The upper part of the trail is one of the most beautiful, and un-characteristic hikes in all of West Virginia.  The trail follows a turn of the century railroad grade, and was pleasant walking in good conditions for the first few miles.  It winds slowly through hemlock and pine tunnels - a rarity in our fairly temperate state - and the smell and sound of wind through the trees had us refreshed and invigorated as we started down the trail.  At about the second mile, we encountered our first "real" creek crossing, and swapped our footwear.  We swapped back to boots on the other side, and headed for the first major landmark on the trail, Judy Springs.  

 Judy Springs

Judy Springs

 

Judy Springs Campground

At roughly mile 3 from the car, you enter the field at the Judy Springs Campground.  From what I gather, this campground was a logging camp, long long ago, and was converted to a forest service campground, accessible by car up until the 1970s.  These days, it's a lovely, wideopen area, and a common overnight spot for hikers looking to take a couple of days in Seneca Creek.  When we arrived, there were several tents and people scattered around the clearing - these were the first campers that we encountered, but they would be a steady presence from Judy Springs on down.  

Judy Springs Campground is named for Judy Springs, which rise just above the campground and flow into Seneca Creek at the campground.  These springs are a significant tributary in these upper reaches of the creek.  It's a surprising scene, to see a stream rise, fully formed, from under the mountain.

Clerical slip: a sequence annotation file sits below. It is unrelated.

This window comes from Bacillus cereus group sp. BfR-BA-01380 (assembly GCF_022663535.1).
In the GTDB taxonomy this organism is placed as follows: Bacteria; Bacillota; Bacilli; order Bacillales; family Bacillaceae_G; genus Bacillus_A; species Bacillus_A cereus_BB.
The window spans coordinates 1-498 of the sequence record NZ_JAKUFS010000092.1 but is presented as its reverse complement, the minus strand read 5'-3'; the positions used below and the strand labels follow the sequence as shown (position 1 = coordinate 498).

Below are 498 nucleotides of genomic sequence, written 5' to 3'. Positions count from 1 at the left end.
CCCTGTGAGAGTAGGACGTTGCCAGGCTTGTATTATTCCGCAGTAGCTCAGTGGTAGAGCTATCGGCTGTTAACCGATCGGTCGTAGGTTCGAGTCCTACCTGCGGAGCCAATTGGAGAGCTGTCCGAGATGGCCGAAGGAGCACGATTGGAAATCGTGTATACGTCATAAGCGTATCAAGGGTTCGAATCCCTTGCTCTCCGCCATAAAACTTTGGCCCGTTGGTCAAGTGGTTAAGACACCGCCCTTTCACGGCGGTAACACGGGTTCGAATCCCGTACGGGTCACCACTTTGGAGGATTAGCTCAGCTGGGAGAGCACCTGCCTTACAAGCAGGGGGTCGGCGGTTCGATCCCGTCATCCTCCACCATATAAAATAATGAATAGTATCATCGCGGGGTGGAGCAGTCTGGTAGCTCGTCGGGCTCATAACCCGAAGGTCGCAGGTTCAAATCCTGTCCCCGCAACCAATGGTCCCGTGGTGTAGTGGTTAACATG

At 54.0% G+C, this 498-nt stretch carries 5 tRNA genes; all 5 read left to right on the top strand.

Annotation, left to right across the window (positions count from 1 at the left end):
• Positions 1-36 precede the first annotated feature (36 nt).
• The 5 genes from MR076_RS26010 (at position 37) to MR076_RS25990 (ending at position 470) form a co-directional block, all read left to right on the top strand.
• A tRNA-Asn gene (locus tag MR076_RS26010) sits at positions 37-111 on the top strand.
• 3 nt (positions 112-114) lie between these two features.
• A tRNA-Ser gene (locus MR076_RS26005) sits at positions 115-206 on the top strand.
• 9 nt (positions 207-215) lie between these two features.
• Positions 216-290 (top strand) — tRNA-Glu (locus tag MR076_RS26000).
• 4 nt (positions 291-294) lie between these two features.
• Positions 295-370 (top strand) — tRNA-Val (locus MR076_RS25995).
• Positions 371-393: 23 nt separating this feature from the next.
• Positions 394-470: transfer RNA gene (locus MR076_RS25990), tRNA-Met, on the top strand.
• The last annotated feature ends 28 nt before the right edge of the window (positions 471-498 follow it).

Continuing past Judy Springs, the trail became more challenging and rugged - a short distance from the campground, we encountered our second ford of the day, and switched to water shoes for the next several miles.  The creek and the setting are incredibly beautiful in this section - cascading over rock ledges, reflecting the rhododendron, and teeming with trout that are visible from the trail.  There are distributed campsites all along this portion of the trail, all of them in beautiful positions near the creek - and every one of them seemed to be occupied as we walked down on a Saturday morning.  After a bit of a rock scramble, we encountered our third creek crossing, and then a fourth.  As we reached this lower end of our hike, we met several hikers headed back up the trail, and finally reached our destination - the Upper Falls of Seneca Creek. 

 

 Upper Falls of Seneca Creek

Upper Falls of Seneca Creek

 

 

Waterfalls with Friends

As we crossed the creek for the last time on our descent, we really caught view of the trail's railroad history - the trail parallels a trestle base at the top of the waterfall.  As we crossed the creek, we realized that a whole church youth group was swimming at the base of the falls, truly impressive to me, as my feet were tingling from the cold water on our crossings to this point.  We set up the camp stove, and boiled water for a warm lunch, while watching the kids play at the waterfall.  We took note of some long sections of railroad rail in the creekbed, and I wondered how long they had been there, and if they were washed there from a long-ago flood, or were just tossed there when the trail was constructed.